Medical Implants and 3D Printed Organs

3D printing is a great way to manufacture medical implants and prostheses. One can also use it to create surgical tools, medical devices, and printed human anatomy models. 

The biggest advantage of 3D printing organs is that it allows doctors to customize them for each patient’s unique body type. It makes it possible to avoid donor organ rejection and disease transmission that comes with using donated organs from deceased donors.

Doctors can use a person’s cells or stem cells in organ printing, so the organ matches its DNA perfectly. It reduces complications later down the line when they are implanted into someone else’s body.

3D Digital Dentistry

3D printing can also be used in dentistry to create models of teeth, crowns and other dental implants, and even dentures. 3D digital dentistry is an emerging technology that has been around for over a decade.

According to Grand View Research, approximately 120 million Americans are missing at least one tooth. In addition, more than 36 million people in the US do not have teeth. These figures are expected to grow in the coming few years. 3D printers can produce accurate wax molds of patients’ mouths that dental professionals can use as they plan treatment options.

The ability of these printers to produce 3D models allows doctors to help their patients understand what the procedure will look like before any work begins.

Prostheses Designing

3D printing is being used to create prosthetic limbs, such as hands and legs. While the technology is still improving, there are many different ways that this technology can be used to replace missing body parts.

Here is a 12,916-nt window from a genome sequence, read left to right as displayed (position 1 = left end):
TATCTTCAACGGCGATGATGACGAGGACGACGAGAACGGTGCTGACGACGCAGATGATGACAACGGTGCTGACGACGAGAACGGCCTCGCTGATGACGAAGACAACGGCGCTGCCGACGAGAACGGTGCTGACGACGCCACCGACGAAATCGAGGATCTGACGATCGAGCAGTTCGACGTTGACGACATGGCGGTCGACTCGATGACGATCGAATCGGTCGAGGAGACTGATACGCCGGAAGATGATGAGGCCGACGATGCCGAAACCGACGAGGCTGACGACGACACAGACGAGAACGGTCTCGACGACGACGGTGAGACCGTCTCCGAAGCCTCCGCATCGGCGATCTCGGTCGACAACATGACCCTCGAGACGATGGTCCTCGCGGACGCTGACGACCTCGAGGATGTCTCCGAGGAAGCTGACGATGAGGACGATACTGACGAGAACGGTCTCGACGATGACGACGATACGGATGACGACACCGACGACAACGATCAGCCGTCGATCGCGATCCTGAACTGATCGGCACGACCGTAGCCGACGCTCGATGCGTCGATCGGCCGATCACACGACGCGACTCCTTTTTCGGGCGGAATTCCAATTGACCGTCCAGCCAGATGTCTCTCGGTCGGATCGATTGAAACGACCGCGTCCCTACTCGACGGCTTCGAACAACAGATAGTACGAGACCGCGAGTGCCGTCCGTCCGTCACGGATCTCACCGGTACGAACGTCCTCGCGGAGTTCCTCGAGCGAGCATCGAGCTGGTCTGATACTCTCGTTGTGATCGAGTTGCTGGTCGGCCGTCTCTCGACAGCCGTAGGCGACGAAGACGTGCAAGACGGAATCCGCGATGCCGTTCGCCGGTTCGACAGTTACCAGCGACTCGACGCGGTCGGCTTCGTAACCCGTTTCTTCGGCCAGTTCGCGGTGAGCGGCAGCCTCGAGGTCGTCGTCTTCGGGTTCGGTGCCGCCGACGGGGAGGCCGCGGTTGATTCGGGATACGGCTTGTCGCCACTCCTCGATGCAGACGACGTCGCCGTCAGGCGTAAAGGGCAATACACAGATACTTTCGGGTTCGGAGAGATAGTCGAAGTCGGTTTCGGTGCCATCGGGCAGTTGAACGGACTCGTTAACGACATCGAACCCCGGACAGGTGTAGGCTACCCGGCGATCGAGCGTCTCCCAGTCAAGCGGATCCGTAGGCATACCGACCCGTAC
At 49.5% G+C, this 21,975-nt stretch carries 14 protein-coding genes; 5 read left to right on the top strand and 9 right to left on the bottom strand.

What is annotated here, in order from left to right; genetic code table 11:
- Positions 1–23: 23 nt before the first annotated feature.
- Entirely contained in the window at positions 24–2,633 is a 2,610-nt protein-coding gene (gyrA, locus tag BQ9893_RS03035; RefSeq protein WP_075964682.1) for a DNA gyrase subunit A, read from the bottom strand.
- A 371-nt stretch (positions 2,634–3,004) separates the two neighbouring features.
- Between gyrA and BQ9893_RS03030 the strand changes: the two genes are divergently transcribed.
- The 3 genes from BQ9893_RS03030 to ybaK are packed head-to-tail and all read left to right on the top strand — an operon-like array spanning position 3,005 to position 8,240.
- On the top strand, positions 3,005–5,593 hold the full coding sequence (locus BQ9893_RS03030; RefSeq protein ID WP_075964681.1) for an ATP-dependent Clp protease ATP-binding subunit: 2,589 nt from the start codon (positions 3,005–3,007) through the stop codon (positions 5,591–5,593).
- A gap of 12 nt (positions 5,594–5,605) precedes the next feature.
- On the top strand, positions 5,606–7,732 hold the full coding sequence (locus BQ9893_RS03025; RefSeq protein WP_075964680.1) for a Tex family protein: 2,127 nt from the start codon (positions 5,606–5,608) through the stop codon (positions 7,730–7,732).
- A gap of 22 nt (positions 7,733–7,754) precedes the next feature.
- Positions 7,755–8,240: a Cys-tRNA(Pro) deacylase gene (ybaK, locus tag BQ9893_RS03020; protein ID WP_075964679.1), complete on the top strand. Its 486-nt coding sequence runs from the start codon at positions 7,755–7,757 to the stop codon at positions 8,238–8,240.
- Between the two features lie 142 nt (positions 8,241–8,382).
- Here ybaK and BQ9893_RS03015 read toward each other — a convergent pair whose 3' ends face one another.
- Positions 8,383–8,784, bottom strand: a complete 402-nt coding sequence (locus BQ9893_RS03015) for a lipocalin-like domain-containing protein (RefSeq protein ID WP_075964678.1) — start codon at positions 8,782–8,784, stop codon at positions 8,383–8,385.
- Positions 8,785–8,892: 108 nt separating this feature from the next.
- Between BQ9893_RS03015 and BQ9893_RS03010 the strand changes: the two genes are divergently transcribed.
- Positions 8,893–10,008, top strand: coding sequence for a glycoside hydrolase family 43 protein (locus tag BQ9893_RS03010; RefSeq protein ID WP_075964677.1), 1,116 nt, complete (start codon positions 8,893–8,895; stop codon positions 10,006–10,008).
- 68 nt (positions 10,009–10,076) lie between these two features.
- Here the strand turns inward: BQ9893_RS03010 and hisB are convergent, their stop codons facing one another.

Prosthetics can also be used for joints, bones, or organs with the help of 3D printing technology. It’s not just humans who benefit from these advances. Animals injured or born without certain body parts can also be fitted with prosthetic devices created by 3D printers.

Designing Medical Devices

3D printing is used to create medical devices to replace or repair damaged human body parts.

Medical devices are 3D printed for a variety of reasons. For example, when designing and manufacturing artificial joints, it is much cheaper and more effective to have the custom-made part printed rather than mass-produced in a factory. The same thing applies when it comes to prosthetic limbs. 3D printers can be used to make custom-fit prosthetics that perfectly fit each patient’s unique needs.


3D printing is infiltrating the healthcare industry. As a technology that is changing how things are done, it’s likely to become more and more common in this field. It’s hard to imagine that just ten years ago, 3D printing was only being used for prototyping or small-scale manufacturing purposes. 

Today, it can be seen everywhere, from prosthetics to art projects and everything in between, with thousands of new applications popping up each year.

With over 100+ companies using 3D printing for medical use cases alone, there are opportunities for growth as doctors and patients embrace this technology.